Friday, January 22, 2021

Bob Mosley of Moby Grape

 A concert in the UCSD Gym with the Electric Flag and Moby Grape, two better bands to come out of the San Francisco era. They had broken up for several years but now were regrouped for what seemed at the outset to be a historical event but turned out to be a has-beens weekend. The Flag was incredibly lame, going through the motions of trying to resurrect the old fire. The highlight of the effort was guitarist Mike Bloomfield’s stomping off stage in disgust while drummer Buddy Miles did an impromptu vocal cast in the Otis Redding mold on why he needs his baby. But where the Flag at least managed some fake emoting, Moby Grape looked like they were being held up by guide wires. The playing was dead, the expressions uncommitted, and the air smelled of formaldehyde. Bassist Bob Mosley once hailed as the best white blues singer for the shot-from-cannons bellow he had in the Sixties, sang in a slightly inflected drone. He looked as if he were trying to hide behind his beard and microphone.

Spending New Year’s Eve in National City’s Harold’s Club wasn’t my idea of a good time. Packed elbow to the torso with servicemen who danced with cigarettes jutting from their lips and the West Pac widows who sat on barstools with moist Bud bottles in their hands and staring off into the club’s smokey red-tinted atmosphere, I spent the entire evening safe in my seat rubbing knees with those I came with. I felt like a vegetarian in a steakhouse. After a while, I started paying attention to the band Gopher Broke, a group that rattled off dispassionate versions of current chart-toppers. The bassist looked familiar, and after some squinting, I remember who it was, Bob Mosley. His demeanor wasn’t much more animated than when I saw him at UCSD, but he seemed comfortable at least, cracking a smile now and then and taking healthy swigs from a drink between numbers.

Bob Mosley, a native San Diegan now resettled in his hometown after ten years on the road, loads a corn cob pipe, flicks a butane lighter and puffs hard on the pipe’s stem to generate smoke. He rubs his chin slowly, fingers running through a neatly trimmed surfer blond beard, and answers a question in a measured, matter-of-fact tone. 

“The Grape reunion last year was really weird, just plain freaky. To me, it was a matter of getting the money and get out, and pray to God that you don’t go crazy before you get paid. I got out of that scene. Now I’m real cautious about the offers I get. I just don’t like to get freaked out.” 

The reunions were unfortunate because they produced only a poor facsimile of one of the best rock bands from the Sixties. Like that of the Byrds and Buffalo Springfield, Grape’s sound had been a melting pot of American musical genres. But unlike the Byrds, who were merely eclectic at best, or the Springfield, who sometimes go further than their abilities, Moby Grape had guts, a certain graininess that lent the band a deeper emotional base. Their first two albums (now out of print) remain two near-perfect gems, covering hard rock, country, soul, blues, and folk ballads with the requisite grit in their vocals and instrumentation that goes beyond affectations. The band’s primary fault, in fact, was that they were too stylistically varied to be salable to a public larger than a small group of cultists. Columbia Records gave the Grape a hard promotional push, with a massive ad campaign and five releases on singles from the first album simultaneously, sort of in the vein that one of the tunes would click. Even so, Grape remained relatively unknown, and the band’s spirit reached ebb tide. The five releases following Wow were void of the earthy magic that had made the first two such constant joys.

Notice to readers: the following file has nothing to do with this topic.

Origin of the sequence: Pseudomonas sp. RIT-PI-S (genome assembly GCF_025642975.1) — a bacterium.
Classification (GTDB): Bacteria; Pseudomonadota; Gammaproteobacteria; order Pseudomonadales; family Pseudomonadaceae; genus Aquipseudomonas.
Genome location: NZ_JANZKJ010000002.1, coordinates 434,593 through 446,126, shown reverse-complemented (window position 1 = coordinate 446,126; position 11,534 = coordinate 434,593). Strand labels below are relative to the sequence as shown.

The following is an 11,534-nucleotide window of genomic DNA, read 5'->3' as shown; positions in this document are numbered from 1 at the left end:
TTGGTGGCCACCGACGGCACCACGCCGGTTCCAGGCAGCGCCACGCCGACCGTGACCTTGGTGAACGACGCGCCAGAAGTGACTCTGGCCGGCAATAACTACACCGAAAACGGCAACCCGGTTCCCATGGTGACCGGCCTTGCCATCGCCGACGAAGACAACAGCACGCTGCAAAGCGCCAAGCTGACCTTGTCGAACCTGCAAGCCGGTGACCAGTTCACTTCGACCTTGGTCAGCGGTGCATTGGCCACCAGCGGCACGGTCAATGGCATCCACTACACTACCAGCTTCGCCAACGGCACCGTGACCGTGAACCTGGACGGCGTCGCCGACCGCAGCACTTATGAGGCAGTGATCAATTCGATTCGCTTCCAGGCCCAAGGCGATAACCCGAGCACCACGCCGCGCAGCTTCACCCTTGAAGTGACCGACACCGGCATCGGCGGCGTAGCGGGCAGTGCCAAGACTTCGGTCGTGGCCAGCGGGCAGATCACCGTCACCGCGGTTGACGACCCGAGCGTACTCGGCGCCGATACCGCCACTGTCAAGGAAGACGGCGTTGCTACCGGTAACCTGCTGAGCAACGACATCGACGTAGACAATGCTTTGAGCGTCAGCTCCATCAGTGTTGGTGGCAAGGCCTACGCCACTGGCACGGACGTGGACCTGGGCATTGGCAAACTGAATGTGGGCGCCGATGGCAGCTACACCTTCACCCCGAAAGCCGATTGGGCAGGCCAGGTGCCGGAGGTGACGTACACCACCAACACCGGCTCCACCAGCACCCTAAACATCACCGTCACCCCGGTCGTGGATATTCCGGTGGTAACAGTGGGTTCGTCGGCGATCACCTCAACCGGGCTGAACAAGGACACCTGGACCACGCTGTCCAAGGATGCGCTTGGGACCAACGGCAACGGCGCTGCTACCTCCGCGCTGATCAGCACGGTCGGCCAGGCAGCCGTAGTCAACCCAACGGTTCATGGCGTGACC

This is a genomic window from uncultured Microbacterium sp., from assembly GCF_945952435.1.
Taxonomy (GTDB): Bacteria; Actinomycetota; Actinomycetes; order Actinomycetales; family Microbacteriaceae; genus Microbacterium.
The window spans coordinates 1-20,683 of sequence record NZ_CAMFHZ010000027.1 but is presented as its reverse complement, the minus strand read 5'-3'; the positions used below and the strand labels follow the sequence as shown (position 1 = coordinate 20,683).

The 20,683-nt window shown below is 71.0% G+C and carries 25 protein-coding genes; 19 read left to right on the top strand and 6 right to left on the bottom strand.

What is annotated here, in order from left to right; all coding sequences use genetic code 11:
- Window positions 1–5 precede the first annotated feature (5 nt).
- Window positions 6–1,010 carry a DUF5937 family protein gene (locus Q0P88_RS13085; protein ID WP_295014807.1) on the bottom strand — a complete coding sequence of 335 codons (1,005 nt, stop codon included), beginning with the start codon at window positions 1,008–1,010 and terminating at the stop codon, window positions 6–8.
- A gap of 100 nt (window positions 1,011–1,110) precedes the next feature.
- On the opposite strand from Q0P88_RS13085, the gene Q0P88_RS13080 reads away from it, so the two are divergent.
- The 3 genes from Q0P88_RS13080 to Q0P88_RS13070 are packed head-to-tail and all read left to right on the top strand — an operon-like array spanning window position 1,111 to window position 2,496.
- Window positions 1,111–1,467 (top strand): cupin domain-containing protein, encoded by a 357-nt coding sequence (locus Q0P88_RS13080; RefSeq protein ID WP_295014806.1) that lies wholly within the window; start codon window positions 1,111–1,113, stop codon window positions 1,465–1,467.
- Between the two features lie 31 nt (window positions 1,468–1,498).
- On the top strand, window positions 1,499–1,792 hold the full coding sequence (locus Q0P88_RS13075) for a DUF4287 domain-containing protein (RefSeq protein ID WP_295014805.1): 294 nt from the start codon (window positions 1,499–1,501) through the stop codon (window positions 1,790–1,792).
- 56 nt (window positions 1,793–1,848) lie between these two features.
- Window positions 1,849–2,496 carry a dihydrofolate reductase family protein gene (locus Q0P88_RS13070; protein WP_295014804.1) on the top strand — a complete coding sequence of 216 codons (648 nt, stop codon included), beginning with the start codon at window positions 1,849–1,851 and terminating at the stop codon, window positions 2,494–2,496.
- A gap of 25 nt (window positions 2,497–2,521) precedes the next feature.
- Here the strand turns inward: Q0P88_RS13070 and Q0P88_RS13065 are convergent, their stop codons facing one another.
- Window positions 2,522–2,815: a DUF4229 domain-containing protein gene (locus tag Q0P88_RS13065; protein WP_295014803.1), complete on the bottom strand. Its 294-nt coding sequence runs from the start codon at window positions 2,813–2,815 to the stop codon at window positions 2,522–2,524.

Moseley loaded his pipe. “It was over after the first album, really,” he says laconically. “By the time Wow had come out, the band had moved to Santa Cruz to get away from all the trendy scene makers that were just crowding San Francisco so much that it got to be too much. San Francisco was something. You could walk down streets, smile at people, not feel uptight, you know everyone. It was like being at home. But all the attention focused on it by the media caused everyone and this brother to come up and hang out. It was like having a horde of people just move into your home. You wouldn’t dig it, would you? It just blew me away. The move to Santa Cruz on the band’s part was an attempt to get away from the meth and smack that were going down heavy in San Francisco, but by that time, my feeling had gone from the band.” His pipe burns out, and after an attempt to relight it, he places it on the coffee table in front of him.

How had Moby Grape formed? 

Mosley laughs. “Kind of a long story. Early on, I was working with a three-piece band that included Joe Scott Hall and Johnny Barbetta (drummer for the Turtles and now for the Jefferson Starship) and a girl singer. A guy on the organ was asked to join the band. I didn’t like organ at the time; I liked the trio sound, with a driving lead guitar, a solid bass, and a drummer who knows all the chops. The organ just filled up the band’s sound too much for my taste, so I quit. The last couple of nights I played with them, two guys from Seattle came down while working at the San Francisco International and asked me to join their band. They were a jazz/rhythm and blues group, and they needed a bass player who could sing. Those two boys were futures Grapes Jerry Miller (lead guitar) and Don Stevenson.

“When the job was up, I went to Los Angeles in mind to find a folk-type musician, someone who can do all that fancy picking stuff. I got a hold of Peter Lewis, who I found out later was Loretta Young’s son. I thought, ‘oh boy, now’s my chance to get in the Hollywood scene … “ Mosley laughs. “Anyway, he, a dude named Matthew Cates (later Grapes’ manager, along with Quicksilver and It’s A Beautiful Day), a drummer named Skip Spence who was just fired from the Jefferson Airplane, and I all went up to San Francisco, where we met Miller and Stevenson. We formed Moby Grape there, and through various means available to us, we found clubs and places to play and built up a big local following.”

Do you ever long for the old days when you were back up there?